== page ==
As noted above the preponderance of the text concerns itself with the actions of the suitors in Odysseus’ house and the plans and subterfuge our hero must undertake in order to return to his dearly remembered domestic bliss. Despite this we are given a scene that in its way is no less violent than many of the over the top battle scenes from the explicitly war-centred Iliad. The killing of the suitors may be somewhat toned down from the blood-drenched battles before the walls of Troy, but not by much. In this context I found it interesting how the spur to Odysseus’ actions, the ‘crimes’ of the suitors in their contravention of the rules of hospitality (in the spirit of what they do, if not the letter), while always spelled out explicitly and in no uncertain terms by the poet, still had a certain amount of ambiguity. Despite the fact that Odysseus is constantly presented as the wronged party it is apparent that he still feared the just retribution of the avenging furies of his victims. One wonders if Odysseus truly felt justified in his harsh actions against the suitors, or whether there was more than a little uncertainty in the justice of his actions on his part. Luckily for Odysseus his patroness Athena, through the auspices of Zeus, once again intervenes to save him from the consequences of his actions.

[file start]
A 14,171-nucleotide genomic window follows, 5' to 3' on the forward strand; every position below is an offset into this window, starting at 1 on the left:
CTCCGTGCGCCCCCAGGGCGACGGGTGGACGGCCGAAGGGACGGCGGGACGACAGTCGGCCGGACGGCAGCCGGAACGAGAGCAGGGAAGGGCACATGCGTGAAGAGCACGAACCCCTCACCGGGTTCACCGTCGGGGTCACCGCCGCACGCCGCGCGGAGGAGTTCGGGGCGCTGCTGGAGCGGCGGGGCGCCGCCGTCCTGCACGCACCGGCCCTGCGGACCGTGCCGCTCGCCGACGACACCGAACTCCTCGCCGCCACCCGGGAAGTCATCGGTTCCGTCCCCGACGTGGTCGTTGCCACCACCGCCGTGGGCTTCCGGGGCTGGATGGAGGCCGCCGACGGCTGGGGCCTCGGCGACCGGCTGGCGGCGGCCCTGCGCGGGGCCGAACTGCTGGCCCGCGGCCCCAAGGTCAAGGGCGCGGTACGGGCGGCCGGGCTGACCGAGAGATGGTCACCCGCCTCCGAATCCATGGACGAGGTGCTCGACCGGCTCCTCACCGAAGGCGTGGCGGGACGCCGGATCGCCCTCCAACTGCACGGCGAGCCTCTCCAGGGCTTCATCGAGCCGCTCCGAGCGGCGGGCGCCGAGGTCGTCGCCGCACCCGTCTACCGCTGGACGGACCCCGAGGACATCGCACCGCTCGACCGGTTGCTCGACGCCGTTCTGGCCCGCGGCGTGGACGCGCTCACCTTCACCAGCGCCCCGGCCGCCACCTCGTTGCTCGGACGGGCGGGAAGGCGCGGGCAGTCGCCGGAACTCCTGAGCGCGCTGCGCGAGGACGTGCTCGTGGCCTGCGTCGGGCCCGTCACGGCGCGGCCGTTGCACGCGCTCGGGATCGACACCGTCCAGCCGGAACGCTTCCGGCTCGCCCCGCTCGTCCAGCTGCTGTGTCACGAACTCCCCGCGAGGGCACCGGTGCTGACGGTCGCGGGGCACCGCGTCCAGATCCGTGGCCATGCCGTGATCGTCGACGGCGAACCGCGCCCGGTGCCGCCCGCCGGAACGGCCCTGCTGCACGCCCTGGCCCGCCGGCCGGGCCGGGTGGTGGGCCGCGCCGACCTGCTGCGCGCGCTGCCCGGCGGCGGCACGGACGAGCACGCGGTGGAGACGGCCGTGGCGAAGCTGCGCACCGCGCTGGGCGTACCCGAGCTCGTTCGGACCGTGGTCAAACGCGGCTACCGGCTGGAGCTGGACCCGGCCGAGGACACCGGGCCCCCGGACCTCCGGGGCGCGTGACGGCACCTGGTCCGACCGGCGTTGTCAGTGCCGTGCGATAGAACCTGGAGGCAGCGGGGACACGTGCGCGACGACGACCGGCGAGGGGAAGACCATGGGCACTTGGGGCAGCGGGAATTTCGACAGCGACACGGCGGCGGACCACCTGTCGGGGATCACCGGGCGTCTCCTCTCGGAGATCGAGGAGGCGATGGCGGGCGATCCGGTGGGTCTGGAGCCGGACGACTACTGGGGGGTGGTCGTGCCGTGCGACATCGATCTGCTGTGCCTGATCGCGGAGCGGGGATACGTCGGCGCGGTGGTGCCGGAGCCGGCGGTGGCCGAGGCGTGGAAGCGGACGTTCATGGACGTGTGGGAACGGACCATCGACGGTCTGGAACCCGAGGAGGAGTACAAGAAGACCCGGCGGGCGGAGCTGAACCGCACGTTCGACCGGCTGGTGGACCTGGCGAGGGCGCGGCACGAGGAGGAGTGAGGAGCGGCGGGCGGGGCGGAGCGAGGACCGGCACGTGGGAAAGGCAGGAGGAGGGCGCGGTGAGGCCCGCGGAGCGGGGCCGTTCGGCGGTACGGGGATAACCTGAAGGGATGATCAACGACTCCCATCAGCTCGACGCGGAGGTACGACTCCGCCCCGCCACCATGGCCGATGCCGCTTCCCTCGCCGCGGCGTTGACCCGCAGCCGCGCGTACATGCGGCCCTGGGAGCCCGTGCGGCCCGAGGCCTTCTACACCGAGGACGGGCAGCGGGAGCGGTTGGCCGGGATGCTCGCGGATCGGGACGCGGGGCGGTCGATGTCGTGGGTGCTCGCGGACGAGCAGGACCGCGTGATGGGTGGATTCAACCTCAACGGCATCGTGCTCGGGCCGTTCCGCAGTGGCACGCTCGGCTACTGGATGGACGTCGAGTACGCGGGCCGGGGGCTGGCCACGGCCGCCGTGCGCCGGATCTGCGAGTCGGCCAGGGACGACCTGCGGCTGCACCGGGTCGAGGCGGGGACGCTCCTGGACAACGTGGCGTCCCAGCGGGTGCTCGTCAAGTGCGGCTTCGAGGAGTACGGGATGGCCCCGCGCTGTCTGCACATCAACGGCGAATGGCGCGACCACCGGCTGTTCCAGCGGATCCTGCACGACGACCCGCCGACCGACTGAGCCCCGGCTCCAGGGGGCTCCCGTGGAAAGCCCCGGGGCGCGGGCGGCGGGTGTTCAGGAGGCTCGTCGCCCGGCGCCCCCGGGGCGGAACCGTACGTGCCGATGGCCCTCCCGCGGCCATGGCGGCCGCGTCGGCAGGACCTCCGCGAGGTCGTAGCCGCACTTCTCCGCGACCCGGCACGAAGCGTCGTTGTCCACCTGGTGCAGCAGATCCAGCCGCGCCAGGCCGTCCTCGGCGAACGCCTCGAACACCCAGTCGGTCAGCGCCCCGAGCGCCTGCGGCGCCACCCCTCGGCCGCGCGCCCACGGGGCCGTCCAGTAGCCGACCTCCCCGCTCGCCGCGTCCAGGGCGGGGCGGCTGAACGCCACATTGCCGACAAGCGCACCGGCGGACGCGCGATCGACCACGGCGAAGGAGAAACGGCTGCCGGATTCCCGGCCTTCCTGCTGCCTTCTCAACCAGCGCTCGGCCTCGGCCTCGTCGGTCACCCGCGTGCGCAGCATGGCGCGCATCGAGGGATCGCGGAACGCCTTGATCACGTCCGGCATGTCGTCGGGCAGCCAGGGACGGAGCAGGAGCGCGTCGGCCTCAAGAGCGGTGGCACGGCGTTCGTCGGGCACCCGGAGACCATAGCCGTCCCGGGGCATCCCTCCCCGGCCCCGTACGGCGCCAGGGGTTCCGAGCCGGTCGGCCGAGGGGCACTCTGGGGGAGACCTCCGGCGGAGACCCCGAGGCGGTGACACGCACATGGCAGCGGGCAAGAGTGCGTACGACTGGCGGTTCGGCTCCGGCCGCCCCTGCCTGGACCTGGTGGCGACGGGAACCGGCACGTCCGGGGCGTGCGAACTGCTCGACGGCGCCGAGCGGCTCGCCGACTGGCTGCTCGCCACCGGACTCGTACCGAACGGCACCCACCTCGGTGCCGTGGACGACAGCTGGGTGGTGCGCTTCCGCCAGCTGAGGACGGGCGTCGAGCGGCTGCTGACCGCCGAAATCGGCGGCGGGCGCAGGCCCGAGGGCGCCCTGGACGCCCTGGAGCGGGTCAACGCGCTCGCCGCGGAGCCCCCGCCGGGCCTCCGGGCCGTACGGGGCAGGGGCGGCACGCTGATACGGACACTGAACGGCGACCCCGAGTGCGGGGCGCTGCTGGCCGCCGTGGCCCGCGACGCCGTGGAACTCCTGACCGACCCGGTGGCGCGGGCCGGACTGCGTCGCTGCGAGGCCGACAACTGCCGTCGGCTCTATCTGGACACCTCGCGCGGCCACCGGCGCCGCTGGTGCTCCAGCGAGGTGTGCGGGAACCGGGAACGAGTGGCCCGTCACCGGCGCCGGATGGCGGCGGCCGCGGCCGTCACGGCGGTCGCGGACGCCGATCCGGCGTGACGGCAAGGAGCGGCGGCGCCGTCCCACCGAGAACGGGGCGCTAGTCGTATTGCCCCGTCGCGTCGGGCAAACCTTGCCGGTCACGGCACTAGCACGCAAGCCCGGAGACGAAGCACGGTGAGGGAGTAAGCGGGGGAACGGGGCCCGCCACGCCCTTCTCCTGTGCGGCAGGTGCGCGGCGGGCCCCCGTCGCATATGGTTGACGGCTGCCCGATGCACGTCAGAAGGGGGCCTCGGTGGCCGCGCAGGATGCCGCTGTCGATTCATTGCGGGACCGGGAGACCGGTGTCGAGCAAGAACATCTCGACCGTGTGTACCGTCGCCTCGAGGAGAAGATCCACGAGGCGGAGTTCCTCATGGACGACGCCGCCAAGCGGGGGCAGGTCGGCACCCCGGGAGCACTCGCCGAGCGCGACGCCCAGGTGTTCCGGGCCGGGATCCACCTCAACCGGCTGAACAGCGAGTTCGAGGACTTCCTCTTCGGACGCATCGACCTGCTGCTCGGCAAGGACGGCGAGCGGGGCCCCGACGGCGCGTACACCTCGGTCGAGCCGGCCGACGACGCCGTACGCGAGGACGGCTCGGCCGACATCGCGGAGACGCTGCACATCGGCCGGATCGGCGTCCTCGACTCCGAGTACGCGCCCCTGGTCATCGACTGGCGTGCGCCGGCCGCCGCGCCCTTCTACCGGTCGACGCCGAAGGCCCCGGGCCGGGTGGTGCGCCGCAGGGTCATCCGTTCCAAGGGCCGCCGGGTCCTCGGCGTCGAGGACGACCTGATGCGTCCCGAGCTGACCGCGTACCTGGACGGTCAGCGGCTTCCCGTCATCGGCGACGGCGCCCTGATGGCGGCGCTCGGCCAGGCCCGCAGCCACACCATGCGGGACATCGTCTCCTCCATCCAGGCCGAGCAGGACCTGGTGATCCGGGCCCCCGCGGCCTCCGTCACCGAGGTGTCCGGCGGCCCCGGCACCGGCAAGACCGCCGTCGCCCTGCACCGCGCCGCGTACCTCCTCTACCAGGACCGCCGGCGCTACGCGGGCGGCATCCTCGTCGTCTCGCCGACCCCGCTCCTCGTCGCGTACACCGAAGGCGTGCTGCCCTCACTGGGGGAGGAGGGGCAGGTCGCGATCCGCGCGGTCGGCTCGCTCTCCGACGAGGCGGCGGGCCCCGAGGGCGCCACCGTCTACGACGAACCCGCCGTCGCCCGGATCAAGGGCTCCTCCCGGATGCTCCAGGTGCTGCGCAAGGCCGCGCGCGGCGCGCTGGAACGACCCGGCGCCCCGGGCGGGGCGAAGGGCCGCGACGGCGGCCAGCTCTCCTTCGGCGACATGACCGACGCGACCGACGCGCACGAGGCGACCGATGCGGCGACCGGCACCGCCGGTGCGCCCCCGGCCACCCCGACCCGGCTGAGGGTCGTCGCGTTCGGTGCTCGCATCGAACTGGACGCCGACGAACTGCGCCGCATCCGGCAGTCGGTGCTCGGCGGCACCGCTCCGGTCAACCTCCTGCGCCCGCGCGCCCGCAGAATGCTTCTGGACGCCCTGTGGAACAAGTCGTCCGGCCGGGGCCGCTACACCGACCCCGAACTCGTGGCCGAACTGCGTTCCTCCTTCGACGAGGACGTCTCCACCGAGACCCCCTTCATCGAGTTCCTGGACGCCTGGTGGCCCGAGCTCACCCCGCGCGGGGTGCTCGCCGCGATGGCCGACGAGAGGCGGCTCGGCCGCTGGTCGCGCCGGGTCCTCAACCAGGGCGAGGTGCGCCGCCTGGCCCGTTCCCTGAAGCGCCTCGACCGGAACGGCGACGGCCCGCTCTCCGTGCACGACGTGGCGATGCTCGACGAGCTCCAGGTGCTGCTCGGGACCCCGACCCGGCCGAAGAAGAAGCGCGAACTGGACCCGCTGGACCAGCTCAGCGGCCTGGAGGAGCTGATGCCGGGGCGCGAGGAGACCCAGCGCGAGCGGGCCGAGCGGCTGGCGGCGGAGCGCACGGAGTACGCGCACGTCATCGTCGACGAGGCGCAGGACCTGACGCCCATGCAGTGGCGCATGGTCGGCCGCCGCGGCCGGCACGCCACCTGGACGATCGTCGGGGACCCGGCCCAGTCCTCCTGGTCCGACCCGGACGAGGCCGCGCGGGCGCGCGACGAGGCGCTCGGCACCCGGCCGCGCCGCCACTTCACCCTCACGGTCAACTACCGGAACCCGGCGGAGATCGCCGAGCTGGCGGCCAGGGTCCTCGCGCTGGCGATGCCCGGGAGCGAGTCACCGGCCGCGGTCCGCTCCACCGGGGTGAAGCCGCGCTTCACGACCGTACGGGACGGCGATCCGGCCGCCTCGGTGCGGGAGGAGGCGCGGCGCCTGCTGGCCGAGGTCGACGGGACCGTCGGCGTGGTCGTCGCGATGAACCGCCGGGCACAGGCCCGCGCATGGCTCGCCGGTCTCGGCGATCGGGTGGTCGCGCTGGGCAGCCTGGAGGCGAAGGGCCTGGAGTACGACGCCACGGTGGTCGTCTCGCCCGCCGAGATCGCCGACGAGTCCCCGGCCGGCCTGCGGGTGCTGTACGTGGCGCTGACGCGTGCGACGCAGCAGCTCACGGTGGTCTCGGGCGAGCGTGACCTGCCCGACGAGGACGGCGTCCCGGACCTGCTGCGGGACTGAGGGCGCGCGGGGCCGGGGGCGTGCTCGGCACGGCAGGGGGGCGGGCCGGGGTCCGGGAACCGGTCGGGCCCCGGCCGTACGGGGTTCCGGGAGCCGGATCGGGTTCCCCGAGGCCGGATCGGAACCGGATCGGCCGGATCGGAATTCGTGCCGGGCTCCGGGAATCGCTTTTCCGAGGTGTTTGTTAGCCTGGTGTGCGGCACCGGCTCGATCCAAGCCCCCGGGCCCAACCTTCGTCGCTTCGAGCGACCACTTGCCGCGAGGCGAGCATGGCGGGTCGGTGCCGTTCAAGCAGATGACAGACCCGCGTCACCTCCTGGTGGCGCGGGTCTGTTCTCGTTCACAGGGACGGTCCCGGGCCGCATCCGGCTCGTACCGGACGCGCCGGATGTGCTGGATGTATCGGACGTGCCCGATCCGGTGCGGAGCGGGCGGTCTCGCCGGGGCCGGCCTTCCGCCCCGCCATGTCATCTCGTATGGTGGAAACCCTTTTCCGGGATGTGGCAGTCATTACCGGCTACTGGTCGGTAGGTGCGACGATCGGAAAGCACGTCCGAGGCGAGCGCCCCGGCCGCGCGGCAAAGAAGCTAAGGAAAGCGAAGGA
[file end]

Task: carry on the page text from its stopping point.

One of the most interesting aspects of the story for me was the return to the Underworld with the spirits of the suitors after they have been slain by Odysseus. There we once again meet with the shades of the heroes of [b:The Iliad|1371|The Iliad|Homer||3293141], namely Achilles, Ajax and Agamemnon, and are given their commentary, and commendation, on the actions of Odysseus and his wife despite the complaints of the suitors. I was also struck by the observation of Agamemnon regarding the ‘luck’ of Odysseus in both having a faithful wife to come home to (something of which he would obviously be envious), and in the fact that he views him as happy in that his death will be a quiet one in the arms of his loved ones. Indeed we are presented with three visions of death: Achilles is praised and envied by Agamemnon for having died a hero’s death on the plains of Ilium and having been celebrated by his comrades-in-arms, Odysseus is envied for making his way home and having the prospect of a quiet death surrounded by those he loves, and Agamemnon singles himself out for pity due to his treacherous and untimely death at the hands of his wife and her lover. Given the unambiguous way in which the Greek Underworld is the same (in both its characteristics of eternal boredom and regret over the loss of one’s life) for all of the dead I’m not sure I think it matters exactly how one died…even the ‘fortunate’ ones end up pining for the life they can no longer experience. I suppose, though, that it’s all about how you are remembered, and your death is the capstone to that. Both Achilles and Odysseus get an epic poem based on their actions and mode of death (even though those deaths do not occur in said poems),and while Agamemnon did get a play or two it was certainly not anything its audience would envy.